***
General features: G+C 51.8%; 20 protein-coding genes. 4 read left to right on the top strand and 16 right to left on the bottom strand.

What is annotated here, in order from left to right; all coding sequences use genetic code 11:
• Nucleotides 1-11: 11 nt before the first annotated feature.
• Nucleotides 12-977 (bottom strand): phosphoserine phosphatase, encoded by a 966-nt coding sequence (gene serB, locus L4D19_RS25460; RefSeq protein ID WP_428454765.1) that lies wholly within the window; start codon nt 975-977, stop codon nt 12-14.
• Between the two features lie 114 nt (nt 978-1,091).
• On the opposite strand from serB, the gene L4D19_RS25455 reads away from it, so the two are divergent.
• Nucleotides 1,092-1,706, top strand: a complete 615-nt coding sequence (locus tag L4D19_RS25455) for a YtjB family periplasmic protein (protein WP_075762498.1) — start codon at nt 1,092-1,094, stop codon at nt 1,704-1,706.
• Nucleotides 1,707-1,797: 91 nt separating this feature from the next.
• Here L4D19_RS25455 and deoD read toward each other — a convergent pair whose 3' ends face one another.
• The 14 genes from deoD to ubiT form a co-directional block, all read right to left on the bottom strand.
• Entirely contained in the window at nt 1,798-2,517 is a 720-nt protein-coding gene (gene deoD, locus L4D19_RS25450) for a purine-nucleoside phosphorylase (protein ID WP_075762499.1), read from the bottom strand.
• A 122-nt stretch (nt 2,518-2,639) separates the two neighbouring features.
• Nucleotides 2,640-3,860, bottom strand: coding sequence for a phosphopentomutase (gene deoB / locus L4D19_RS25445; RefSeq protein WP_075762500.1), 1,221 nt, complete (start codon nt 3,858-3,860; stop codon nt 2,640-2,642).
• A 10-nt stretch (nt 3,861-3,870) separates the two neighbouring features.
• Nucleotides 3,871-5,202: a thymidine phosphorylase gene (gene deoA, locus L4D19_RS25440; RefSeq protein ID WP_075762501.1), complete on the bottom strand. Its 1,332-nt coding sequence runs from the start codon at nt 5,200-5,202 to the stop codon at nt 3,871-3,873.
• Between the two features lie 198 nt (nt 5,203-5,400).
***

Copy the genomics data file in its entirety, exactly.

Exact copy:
General features: G+C 51.8%; 20 protein-coding genes. 4 read left to right on the top strand and 16 right to left on the bottom strand.

What is annotated here, in order from left to right; all coding sequences use genetic code 11:
• Nucleotides 1-11: 11 nt before the first annotated feature.
• Nucleotides 12-977 (bottom strand): phosphoserine phosphatase, encoded by a 966-nt coding sequence (gene serB, locus L4D19_RS25460; RefSeq protein ID WP_428454765.1) that lies wholly within the window; start codon nt 975-977, stop codon nt 12-14.
• Between the two features lie 114 nt (nt 978-1,091).
• On the opposite strand from serB, the gene L4D19_RS25455 reads away from it, so the two are divergent.
• Nucleotides 1,092-1,706, top strand: a complete 615-nt coding sequence (locus tag L4D19_RS25455) for a YtjB family periplasmic protein (protein WP_075762498.1) — start codon at nt 1,092-1,094, stop codon at nt 1,704-1,706.
• Nucleotides 1,707-1,797: 91 nt separating this feature from the next.
• Here L4D19_RS25455 and deoD read toward each other — a convergent pair whose 3' ends face one another.
• The 14 genes from deoD to ubiT form a co-directional block, all read right to left on the bottom strand.
• Entirely contained in the window at nt 1,798-2,517 is a 720-nt protein-coding gene (gene deoD, locus L4D19_RS25450) for a purine-nucleoside phosphorylase (protein ID WP_075762499.1), read from the bottom strand.
• A 122-nt stretch (nt 2,518-2,639) separates the two neighbouring features.
• Nucleotides 2,640-3,860, bottom strand: coding sequence for a phosphopentomutase (gene deoB / locus L4D19_RS25445; RefSeq protein WP_075762500.1), 1,221 nt, complete (start codon nt 3,858-3,860; stop codon nt 2,640-2,642).
• A 10-nt stretch (nt 3,861-3,870) separates the two neighbouring features.
• Nucleotides 3,871-5,202: a thymidine phosphorylase gene (gene deoA, locus L4D19_RS25440; RefSeq protein ID WP_075762501.1), complete on the bottom strand. Its 1,332-nt coding sequence runs from the start codon at nt 5,200-5,202 to the stop codon at nt 3,871-3,873.
• Between the two features lie 198 nt (nt 5,203-5,400).